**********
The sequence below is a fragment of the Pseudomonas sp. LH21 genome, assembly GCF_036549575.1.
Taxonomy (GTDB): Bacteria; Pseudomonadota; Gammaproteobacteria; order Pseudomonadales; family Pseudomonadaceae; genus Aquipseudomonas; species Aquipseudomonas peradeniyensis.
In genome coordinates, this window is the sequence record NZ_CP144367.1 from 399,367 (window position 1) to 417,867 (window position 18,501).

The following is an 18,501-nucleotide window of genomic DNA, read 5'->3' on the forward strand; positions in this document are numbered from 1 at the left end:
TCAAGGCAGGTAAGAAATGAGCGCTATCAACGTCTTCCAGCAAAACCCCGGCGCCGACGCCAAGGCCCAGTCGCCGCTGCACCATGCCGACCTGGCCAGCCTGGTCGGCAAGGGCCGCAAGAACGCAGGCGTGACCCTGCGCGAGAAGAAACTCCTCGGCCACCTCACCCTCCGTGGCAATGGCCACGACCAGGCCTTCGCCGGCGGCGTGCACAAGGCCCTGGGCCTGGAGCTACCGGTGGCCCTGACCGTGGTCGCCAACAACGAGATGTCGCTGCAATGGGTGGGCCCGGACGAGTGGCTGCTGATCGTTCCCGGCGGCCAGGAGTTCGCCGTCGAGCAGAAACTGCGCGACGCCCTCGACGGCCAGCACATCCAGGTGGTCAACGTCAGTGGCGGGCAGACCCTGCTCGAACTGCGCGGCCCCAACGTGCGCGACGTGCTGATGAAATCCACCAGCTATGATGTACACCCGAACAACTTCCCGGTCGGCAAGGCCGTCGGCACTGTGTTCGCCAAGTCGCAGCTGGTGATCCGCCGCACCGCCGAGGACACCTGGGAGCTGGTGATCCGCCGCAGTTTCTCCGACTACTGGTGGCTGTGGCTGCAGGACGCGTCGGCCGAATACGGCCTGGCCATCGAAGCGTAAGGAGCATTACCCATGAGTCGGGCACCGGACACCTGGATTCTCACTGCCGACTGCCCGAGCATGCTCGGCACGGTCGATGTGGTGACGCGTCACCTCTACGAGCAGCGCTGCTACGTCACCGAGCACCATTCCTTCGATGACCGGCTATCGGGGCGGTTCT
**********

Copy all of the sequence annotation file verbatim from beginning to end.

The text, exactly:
The sequence below is a fragment of the Pseudomonas sp. LH21 genome, assembly GCF_036549575.1.
Taxonomy (GTDB): Bacteria; Pseudomonadota; Gammaproteobacteria; order Pseudomonadales; family Pseudomonadaceae; genus Aquipseudomonas; species Aquipseudomonas peradeniyensis.
In genome coordinates, this window is the sequence record NZ_CP144367.1 from 399,367 (window position 1) to 417,867 (window position 18,501).

The following is an 18,501-nucleotide window of genomic DNA, read 5'->3' on the forward strand; positions in this document are numbered from 1 at the left end:
TCAAGGCAGGTAAGAAATGAGCGCTATCAACGTCTTCCAGCAAAACCCCGGCGCCGACGCCAAGGCCCAGTCGCCGCTGCACCATGCCGACCTGGCCAGCCTGGTCGGCAAGGGCCGCAAGAACGCAGGCGTGACCCTGCGCGAGAAGAAACTCCTCGGCCACCTCACCCTCCGTGGCAATGGCCACGACCAGGCCTTCGCCGGCGGCGTGCACAAGGCCCTGGGCCTGGAGCTACCGGTGGCCCTGACCGTGGTCGCCAACAACGAGATGTCGCTGCAATGGGTGGGCCCGGACGAGTGGCTGCTGATCGTTCCCGGCGGCCAGGAGTTCGCCGTCGAGCAGAAACTGCGCGACGCCCTCGACGGCCAGCACATCCAGGTGGTCAACGTCAGTGGCGGGCAGACCCTGCTCGAACTGCGCGGCCCCAACGTGCGCGACGTGCTGATGAAATCCACCAGCTATGATGTACACCCGAACAACTTCCCGGTCGGCAAGGCCGTCGGCACTGTGTTCGCCAAGTCGCAGCTGGTGATCCGCCGCACCGCCGAGGACACCTGGGAGCTGGTGATCCGCCGCAGTTTCTCCGACTACTGGTGGCTGTGGCTGCAGGACGCGTCGGCCGAATACGGCCTGGCCATCGAAGCGTAAGGAGCATTACCCATGAGTCGGGCACCGGACACCTGGATTCTCACTGCCGACTGCCCGAGCATGCTCGGCACGGTCGATGTGGTGACGCGTCACCTCTACGAGCAGCGCTGCTACGTCACCGAGCACCATTCCTTCGATGACCGGCTATCGGGGCGGTTCT